When does carbon steel really make a difference?

Discussion in 'Cooking Knife Reviews' started by rittenremedy, Apr 18, 2016.

  1. Paring

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  2. Boning

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  3. Bread (just curious)

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  4. Slicing

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  5. Other (please explain!)

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  1. rittenremedy

    rittenremedy

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    I can't rationalize a carbon steel bread knife. Actually the only reason I'd even buy forged is for looks. As I understand it, carbon steel excels at meat and not hard things. So if I could pick a couple knives to invest in high quality for high returns, which ones would be the most effective?
     
  2. brianshaw

    brianshaw

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    I'm not sure that I understand or agree with your thesis, but suggest you invest in a chef, utility/paring, and slicer. You can get away with a lot less for cutting bread.
     
  3. millionsknives

    millionsknives

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    Paring i would want stainless.
     
  4. foody518

    foody518

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    I imagine maintenance on a carbon bread knife wouldn't be too bad. The main limitations of serrated knives seem to be the quality and sharpenability of the serration pattern.

    Forged- for looks? Can you clarify?

    Generalizing somewhat, carbon steels tend to have a more refined grain structure than stainless, and the lack of big alloying elements that form big carbides lead to the ability to take a keener edge and sharpen more easily.

    At a lower price range, you can stand to get more bang for your buck with cheaper carbon vs cheaper stainless. Knives to be used constantly with citrus and other highly acidic foods may suffer from some premature edge degradation if carbon, but then you just sharpen them again...

    Pick carbon for the knife you want to be a dang good cutter. What knife do you use the most right now?
     
    Last edited: Apr 18, 2016
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  5. rittenremedy

    rittenremedy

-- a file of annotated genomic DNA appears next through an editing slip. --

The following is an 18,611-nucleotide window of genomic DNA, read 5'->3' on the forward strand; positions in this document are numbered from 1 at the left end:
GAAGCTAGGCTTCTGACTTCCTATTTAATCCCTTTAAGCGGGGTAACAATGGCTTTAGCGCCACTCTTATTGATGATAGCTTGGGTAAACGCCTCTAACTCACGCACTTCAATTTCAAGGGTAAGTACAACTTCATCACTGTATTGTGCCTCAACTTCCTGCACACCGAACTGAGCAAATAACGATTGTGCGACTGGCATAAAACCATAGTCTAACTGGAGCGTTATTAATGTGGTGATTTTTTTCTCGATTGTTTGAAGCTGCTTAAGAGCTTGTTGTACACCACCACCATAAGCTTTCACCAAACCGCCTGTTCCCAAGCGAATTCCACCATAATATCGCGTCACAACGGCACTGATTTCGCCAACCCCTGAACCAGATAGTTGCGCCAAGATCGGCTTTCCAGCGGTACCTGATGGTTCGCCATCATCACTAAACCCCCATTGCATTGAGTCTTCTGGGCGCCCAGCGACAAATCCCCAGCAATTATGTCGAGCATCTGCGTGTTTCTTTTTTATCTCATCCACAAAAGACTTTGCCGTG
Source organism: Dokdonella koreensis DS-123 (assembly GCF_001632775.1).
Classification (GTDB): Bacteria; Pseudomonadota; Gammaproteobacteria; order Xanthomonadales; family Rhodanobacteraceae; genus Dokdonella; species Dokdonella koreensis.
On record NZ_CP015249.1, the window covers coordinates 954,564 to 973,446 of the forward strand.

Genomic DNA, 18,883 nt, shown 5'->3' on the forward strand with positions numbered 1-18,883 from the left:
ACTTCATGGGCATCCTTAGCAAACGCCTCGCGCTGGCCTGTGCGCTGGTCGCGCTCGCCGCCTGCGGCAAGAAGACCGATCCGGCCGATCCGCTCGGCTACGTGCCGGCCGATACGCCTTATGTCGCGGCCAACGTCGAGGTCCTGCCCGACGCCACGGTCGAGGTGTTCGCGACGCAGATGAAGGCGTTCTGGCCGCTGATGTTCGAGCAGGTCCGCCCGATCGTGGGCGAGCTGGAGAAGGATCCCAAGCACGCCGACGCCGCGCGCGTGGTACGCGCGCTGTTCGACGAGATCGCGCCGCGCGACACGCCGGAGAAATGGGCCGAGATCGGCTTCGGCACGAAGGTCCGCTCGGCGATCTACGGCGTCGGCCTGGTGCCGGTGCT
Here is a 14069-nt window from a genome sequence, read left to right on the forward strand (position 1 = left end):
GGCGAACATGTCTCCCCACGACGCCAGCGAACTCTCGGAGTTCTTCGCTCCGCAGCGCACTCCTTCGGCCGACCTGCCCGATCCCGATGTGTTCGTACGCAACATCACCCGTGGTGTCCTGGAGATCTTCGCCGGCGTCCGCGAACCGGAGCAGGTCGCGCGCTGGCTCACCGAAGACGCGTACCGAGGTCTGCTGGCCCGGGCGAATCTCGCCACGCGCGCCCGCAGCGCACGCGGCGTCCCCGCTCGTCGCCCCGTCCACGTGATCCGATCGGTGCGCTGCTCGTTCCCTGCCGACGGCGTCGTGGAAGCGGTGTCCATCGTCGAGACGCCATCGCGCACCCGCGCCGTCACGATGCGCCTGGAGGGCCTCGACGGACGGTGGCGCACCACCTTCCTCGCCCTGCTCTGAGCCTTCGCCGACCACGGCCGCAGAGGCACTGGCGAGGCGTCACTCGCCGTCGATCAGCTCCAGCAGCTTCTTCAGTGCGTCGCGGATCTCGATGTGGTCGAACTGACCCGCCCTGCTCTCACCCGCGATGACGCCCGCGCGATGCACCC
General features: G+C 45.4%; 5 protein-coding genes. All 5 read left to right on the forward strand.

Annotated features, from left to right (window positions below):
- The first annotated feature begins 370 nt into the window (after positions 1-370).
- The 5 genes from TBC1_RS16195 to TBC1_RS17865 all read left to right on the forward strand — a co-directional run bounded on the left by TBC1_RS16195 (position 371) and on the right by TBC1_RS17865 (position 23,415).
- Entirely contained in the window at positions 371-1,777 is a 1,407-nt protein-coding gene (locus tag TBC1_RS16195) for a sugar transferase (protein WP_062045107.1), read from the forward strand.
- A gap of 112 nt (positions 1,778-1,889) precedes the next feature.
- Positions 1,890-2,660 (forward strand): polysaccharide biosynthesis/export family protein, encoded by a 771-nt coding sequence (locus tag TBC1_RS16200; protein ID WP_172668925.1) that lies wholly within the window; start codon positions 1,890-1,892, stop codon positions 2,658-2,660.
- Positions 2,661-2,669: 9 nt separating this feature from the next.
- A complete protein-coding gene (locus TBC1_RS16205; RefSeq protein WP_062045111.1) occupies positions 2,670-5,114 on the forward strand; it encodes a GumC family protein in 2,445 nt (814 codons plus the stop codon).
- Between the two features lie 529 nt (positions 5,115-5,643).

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    Forged for looks: forged knives are pretty! ;P

    Do you really think carbon is a better value than stainless? I keep flip flopping between is this a good investment or an expensive hobby. I would love to hear some opinions; it's mostly on topic.

    I pretty much am an idiot that uses a chef for everything. Is it a terrible idea to fillet a fish with a chef, or would it be worth investing in an actual fillet knife? I really need to take an actual cooking course. Anyone ever hear of a few weeks "Cooking for non culinary majors" class?
     
  6. brianshaw

    brianshaw

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    Value and investment are interesting terms to consider. A knife is a tool. Some are bad value and, therefore, bad investments. But I've yet to know a knife that appreciates in value at any rate worthy of being considered an investment. 🙂
     
  7. brianshaw

    brianshaw

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    I can't recall where you are located but many cooking stores offer classes, and some are at a basic level. Williams Sonoma has classes at some of their stores but they are mostly in big cities. Reading books can substitute... Like Jaque Pepin's Complete Techniques. I bought my wife s very basic cooking book, Cooking For Dummy's, but she was so offended by the title that I think she threw it away. I never really got to thumb through Iy but when I saw it in the bookstore it seemed a very good guide to cooking basics.
     
    Last edited: Apr 19, 2016
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  8. foody518

    foody518

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    Stella Culinary is a pretty decent online resource for some basic knife skills vids.

    Japanese Knife Imports Youtube channel for sharpening guidance.

    Many different looks to forged knives :) don't know if you're referring to the bolster or some other aesthetic.

    If buying new, I think yes carbon can be a better value. Though, some of the American/European vintages aren't all that cheap unless you find a good deal. I found some stuff yesterday night that was going to be $80-100 including shipping, which exceeds the price of a Tojiro DP by a bit. For not much more, you can get a Gesshin Uraku in White 2 steel. Should be a great knife, I've purchased the stainless version as a gift before (can't trust anyone I know except myself with a carbon steel knife currently).
     
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